The study is able to identify the factors that establish
the relationship and determine how these factors affect the
relation between waterfront and city. These factors are; nature
of waterfront includes edge condition, topography, water
quality and impact of floods. Another aspect is land use

All rights reserved by www.ijsrd.com

411

Interrelationship of City and Waterfront: Assets for Establishing Sustainable Cities
(IJSRD/Vol. 3/Issue 12/2016/106)

components comprising of the functional use and the activity
pattern along the waterfront. Further are accessibility to
waterfront in terms of physical, visual and interpretive access;
the built form along the waterfront; activities, context and the
response of people (Fig. 3).

Fig. 3: Factors affecting interrelation: Basis for field study
& interviews

limited vision and private ownership of land in riverbed areas
(Fig. 4).This study brings forth alarming situations and
provides recommendations giving attention to the critical
issues of the findings from this research. It is evident that if
such issues are taken care of, it can positively contribute to
bridge the gap while considering the holistic approach where
the relation between city and waterfront can strongly be
improved and reestablished. Using this methodology of
evaluation, study of other cities also can be performed having
similar contexts and for other cities have to be modified
according to the context as the evaluation factors are based
on local condition and case/area specific. This study is
important and appropriate because of the growing demand of
waterfront development around the world, which often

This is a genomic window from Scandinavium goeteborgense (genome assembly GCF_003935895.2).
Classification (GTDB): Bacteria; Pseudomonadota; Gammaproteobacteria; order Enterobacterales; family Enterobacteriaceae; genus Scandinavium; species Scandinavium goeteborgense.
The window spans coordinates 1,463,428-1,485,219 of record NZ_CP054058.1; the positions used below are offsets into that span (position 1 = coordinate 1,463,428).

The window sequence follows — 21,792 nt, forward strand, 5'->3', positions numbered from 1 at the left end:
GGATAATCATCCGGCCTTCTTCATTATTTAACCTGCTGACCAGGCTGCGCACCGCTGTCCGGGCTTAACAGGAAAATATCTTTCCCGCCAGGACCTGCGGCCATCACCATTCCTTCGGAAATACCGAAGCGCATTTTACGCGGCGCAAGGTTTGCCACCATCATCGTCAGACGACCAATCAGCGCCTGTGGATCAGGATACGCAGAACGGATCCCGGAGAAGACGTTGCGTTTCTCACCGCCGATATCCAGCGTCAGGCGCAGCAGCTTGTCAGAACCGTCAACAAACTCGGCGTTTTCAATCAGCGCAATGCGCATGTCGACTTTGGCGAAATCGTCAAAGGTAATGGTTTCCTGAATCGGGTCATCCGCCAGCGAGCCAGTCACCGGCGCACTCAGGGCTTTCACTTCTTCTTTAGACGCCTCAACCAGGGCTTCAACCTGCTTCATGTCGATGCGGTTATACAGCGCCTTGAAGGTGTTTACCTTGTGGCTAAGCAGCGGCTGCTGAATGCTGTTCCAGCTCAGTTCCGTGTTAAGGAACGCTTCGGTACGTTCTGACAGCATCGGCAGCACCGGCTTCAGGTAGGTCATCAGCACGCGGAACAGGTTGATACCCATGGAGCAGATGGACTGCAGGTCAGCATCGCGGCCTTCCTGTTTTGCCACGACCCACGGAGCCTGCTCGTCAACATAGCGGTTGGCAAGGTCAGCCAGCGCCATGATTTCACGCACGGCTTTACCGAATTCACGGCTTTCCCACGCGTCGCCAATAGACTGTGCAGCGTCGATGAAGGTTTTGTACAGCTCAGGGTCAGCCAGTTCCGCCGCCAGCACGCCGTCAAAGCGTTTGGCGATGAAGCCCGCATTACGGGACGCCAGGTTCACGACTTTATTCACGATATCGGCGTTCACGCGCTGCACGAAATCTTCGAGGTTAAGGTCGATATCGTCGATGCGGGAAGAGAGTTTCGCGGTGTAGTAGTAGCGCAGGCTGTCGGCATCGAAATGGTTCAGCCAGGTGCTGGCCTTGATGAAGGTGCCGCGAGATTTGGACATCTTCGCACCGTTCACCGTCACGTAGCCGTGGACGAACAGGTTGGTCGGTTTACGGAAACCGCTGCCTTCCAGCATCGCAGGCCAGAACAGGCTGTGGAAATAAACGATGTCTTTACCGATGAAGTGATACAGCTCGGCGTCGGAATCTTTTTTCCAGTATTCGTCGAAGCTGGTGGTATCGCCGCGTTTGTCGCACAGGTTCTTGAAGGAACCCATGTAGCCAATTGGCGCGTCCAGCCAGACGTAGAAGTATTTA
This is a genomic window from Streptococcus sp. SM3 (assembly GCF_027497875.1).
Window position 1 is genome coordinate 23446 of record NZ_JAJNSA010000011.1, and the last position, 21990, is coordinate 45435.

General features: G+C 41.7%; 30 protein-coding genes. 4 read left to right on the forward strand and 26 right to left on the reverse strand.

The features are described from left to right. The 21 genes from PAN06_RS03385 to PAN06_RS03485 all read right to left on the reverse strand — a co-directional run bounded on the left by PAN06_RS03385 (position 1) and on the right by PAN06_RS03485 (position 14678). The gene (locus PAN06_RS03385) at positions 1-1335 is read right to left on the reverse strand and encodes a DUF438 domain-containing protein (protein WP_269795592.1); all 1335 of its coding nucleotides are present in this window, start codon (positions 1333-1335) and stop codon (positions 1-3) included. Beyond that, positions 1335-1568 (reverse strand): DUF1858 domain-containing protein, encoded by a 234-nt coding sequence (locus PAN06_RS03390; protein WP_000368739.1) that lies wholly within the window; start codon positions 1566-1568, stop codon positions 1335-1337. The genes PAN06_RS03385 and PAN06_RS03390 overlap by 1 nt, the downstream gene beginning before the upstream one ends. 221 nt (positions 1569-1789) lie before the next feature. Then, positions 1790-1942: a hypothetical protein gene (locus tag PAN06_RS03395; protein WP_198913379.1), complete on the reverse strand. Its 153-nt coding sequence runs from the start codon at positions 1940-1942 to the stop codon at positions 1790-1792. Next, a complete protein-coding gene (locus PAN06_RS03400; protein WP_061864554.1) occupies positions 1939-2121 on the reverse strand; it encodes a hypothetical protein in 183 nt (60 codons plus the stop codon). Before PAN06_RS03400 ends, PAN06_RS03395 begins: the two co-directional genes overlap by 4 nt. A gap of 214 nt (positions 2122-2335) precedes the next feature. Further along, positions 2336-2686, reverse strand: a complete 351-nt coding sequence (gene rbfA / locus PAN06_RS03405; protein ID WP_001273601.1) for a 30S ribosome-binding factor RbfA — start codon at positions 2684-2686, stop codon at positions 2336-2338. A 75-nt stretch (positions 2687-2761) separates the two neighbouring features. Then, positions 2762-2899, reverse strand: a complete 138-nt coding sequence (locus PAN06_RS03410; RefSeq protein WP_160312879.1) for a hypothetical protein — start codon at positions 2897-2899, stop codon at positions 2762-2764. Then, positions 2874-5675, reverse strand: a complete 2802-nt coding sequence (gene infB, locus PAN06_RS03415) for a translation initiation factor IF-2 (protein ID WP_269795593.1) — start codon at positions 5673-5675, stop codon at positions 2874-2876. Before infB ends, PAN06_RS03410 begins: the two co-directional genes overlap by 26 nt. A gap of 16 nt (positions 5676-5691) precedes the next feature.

replicates the design without consideration of the local
context and has a poor response to establishing the relation
between city and waterfront. It is very important and urgent
to address reasons as why this situation is occurring so that
future waterfront development can take into account the
factors to help prevent this situation from continuing.
Otherwise, if the situation continues, future waterfront
development may lose its sense of place and its local identity
will not be culturally sustainable and will not be able to
establish the relationship between waterfront and city. Hence
evolving an appropriate, context specific interpretation of
"Smart Cities" and we ought to be more sustainable, than we
have ever been.

IV. METHODOLOGY
The research employed qualitative approach based on a ‘case
study method’ [15], [16]. Several techniques were used in
data collection which include secondary data source from
archival data for understanding evolution of city in relation to
waterfront transformation through historical period. This was
based on understanding derived from literature. This method
offered combining of multiple of data sources and tools for
analysis and evaluation. Several techniques were used in data
collection which include secondary data source from archival
data for understanding evolution of city in relation to
waterfront transformation through historical period. This was